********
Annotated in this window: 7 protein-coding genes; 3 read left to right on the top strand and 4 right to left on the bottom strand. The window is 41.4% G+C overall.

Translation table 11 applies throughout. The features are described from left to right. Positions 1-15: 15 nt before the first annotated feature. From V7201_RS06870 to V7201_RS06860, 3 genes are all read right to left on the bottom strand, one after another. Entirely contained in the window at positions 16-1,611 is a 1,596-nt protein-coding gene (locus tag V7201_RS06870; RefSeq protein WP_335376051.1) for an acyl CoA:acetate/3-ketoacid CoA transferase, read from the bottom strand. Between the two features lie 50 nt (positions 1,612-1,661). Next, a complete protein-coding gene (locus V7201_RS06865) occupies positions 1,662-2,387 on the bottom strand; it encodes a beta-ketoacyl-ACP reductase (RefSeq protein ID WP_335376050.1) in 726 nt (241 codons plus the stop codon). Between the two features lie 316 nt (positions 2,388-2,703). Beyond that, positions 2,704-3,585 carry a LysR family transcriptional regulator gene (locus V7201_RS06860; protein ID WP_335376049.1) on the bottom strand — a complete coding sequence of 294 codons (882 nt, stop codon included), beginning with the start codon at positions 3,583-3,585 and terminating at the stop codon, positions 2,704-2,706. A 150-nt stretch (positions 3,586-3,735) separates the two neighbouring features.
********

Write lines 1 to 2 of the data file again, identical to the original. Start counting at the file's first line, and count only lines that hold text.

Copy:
Annotated in this window: 7 protein-coding genes; 3 read left to right on the top strand and 4 right to left on the bottom strand. The window is 41.4% G+C overall.

Translation table 11 applies throughout. The features are described from left to right. Positions 1-15: 15 nt before the first annotated feature. From V7201_RS06870 to V7201_RS06860, 3 genes are all read right to left on the bottom strand, one after another. Entirely contained in the window at positions 16-1,611 is a 1,596-nt protein-coding gene (locus tag V7201_RS06870; RefSeq protein WP_335376051.1) for an acyl CoA:acetate/3-ketoacid CoA transferase, read from the bottom strand. Between the two features lie 50 nt (positions 1,612-1,661). Next, a complete protein-coding gene (locus V7201_RS06865) occupies positions 1,662-2,387 on the bottom strand; it encodes a beta-ketoacyl-ACP reductase (RefSeq protein ID WP_335376050.1) in 726 nt (241 codons plus the stop codon). Between the two features lie 316 nt (positions 2,388-2,703). Beyond that, positions 2,704-3,585 carry a LysR family transcriptional regulator gene (locus V7201_RS06860; protein ID WP_335376049.1) on the bottom strand — a complete coding sequence of 294 codons (882 nt, stop codon included), beginning with the start codon at positions 3,583-3,585 and terminating at the stop codon, positions 2,704-2,706. A 150-nt stretch (positions 3,586-3,735) separates the two neighbouring features.